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Marraum Architects29-Jun-2023 10:39:493 min read


New building regulations have been a recent topic of conversation in the architecture and construction industries. For Marraum, 2023 is bringing some major changes that have shaken up the way we work.

At first glance, the latest regulations may seem more like restrictions. However, as architects, we’re embracing them as a chance to turn building restrictions into opportunities. In this blog, we’ll cover some of the latest building regulations the UK is facing, as well as how they’re affecting the way we operate as architects.


The latest UK building regulations

With a total of 4 new regulation categories coming into effect in the middle of 2022 (and due to be enforced from June 2023 onwards), the work of architects across the UK will have to take these regulations into consideration in all future design work.

Part O: Overheating

Part O is one of the main recent changes, which addresses overheating in homes. In addition to requiring architects to think more carefully about how they can implement a fabric first approach to design, they are also geared towards ensuring homes are designed and built in a more sustainable way.

Part B: Fire Safety

Fire safety has always been a key consideration for UK buildings in general, but changes to the restrictions on materials and viability of escape routes have resulted in further considerations at the design stage.

New Part B regulations involve considerations around fire detectors, escape routes and firefighter access, as well as bans on flammable and unsustainable materials to ensure new buildings are designed with the utmost safety of occupants in mind.

Part F: Ventilation

To ensure the best air quality possible throughout the building, new homes must now be designed with new airflow extraction and circulation measures.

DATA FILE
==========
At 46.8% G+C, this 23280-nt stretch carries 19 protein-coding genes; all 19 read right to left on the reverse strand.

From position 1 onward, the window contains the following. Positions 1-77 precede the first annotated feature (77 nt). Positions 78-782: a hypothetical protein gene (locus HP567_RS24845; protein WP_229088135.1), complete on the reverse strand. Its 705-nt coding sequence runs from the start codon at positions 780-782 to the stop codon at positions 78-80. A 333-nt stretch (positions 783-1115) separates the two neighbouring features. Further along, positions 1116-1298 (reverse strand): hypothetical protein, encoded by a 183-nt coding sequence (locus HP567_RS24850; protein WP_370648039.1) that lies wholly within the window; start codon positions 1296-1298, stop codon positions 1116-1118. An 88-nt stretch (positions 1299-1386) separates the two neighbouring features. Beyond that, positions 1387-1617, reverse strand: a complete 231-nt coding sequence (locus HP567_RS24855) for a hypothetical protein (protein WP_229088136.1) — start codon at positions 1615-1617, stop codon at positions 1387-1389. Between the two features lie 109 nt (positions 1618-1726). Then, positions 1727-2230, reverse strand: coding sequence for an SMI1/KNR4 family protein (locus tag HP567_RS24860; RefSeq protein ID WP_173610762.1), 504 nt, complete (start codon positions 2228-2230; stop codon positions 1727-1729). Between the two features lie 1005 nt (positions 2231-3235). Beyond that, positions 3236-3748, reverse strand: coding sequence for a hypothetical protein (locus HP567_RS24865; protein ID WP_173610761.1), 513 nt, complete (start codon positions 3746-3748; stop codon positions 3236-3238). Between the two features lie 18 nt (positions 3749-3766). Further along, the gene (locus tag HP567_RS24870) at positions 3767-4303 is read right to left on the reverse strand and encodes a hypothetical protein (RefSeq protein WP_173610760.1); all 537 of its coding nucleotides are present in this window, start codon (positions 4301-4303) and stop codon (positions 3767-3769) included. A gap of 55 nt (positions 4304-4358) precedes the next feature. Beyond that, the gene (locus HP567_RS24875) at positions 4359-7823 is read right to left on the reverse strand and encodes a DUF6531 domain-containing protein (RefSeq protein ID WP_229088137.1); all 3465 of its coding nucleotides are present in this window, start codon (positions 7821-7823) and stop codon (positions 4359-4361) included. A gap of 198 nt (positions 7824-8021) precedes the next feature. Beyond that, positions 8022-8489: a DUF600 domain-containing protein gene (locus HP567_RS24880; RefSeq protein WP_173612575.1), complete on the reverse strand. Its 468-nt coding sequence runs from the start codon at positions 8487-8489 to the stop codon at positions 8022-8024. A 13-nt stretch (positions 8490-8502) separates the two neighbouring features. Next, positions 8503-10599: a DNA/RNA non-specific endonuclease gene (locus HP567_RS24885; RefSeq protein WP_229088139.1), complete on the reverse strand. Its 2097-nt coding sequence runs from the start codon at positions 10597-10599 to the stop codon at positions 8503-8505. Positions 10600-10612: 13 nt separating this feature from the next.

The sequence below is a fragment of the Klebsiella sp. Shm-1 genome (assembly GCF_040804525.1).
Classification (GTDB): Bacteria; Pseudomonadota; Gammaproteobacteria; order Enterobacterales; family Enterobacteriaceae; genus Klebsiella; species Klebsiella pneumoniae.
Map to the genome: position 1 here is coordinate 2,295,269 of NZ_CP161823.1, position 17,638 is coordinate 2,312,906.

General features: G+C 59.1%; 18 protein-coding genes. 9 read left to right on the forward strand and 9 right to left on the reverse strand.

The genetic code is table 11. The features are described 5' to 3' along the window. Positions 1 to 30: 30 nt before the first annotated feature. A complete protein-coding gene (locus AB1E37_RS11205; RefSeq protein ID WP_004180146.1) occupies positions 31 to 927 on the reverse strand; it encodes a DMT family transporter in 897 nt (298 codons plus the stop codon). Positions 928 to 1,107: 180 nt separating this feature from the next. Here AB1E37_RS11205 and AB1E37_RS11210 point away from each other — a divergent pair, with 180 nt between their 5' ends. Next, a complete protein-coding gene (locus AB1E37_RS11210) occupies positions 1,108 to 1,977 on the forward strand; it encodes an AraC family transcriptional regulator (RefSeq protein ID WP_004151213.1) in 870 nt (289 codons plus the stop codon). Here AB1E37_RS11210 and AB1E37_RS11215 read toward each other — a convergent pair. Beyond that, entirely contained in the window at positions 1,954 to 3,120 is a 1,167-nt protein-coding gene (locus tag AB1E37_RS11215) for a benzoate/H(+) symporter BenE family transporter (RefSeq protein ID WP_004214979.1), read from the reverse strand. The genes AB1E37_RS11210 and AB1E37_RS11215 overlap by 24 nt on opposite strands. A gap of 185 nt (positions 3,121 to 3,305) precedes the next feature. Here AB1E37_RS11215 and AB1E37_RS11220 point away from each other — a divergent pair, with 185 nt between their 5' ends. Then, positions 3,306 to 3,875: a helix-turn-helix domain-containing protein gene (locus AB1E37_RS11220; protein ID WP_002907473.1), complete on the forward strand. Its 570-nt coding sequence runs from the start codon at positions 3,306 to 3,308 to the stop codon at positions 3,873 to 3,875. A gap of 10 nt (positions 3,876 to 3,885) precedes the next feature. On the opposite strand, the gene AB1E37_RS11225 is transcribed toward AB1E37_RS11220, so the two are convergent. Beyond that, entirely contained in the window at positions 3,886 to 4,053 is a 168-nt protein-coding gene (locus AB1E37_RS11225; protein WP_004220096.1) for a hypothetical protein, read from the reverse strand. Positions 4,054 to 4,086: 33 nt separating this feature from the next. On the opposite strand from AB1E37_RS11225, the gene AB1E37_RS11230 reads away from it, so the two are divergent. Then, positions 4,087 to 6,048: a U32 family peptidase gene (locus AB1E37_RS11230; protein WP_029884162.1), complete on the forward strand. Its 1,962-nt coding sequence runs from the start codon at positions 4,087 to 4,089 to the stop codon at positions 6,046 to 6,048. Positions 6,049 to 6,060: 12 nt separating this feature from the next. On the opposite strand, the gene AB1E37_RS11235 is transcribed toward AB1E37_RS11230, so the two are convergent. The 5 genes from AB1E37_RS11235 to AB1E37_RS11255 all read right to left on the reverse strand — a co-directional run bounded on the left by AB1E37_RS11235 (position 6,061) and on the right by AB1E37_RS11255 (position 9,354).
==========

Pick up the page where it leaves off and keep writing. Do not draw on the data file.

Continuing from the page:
While this is a welcome change in terms of improving the air quality in new build homes, it’s throwing up a range of considerations for us as architects. For example, how can we ensure a given room is well-ventilated without introducing security risks?

Part L: Conservation of Fuel & Power

As the title implies, Part L regulations have been introduced to address energy efficiency in residential buildings. Part of these regulations include a gas boiler ban in new builds, in order for sustainable alternatives to become more widespread in modern homes.


How are new building regulations affecting architecture?

Architecturally speaking, these new regulations are already changing the aesthetic of new builds and home extensions. For us, it’s shaking up what we can and can't do, and inevitably altering the form of the final design.

In Marraum’s own projects, we’re working towards balancing the perceived aesthetic of a build with these new regulations. Clients may have a vision for their new home, but the viability of popular styles is being called into question (glass-fronted homes are one example that has become trickier to balance with the new regulations).

Architects will always be in the best position to navigate new regulations. The design challenges are surmountable through collaboration with specialists and careful consideration; the biggest challenge is effecting a change in perception of what is and isn’t viable in a modern home’s design. Challenging preconceived ideas in order to create new homes that align with the client’s vision is the next step forward for contemporary architecture.


Build your story of space with Marraum

If you’re trying to get your building project off the ground but aren’t sure about how to navigate the new building regulations, give us a call.

We’re passionate about crafting spaces that harmonise with their inhabitants, the surrounding environment and any building restrictions that come up along the way. Begin your story of space with Marraum today, and leave the building regulations to us.


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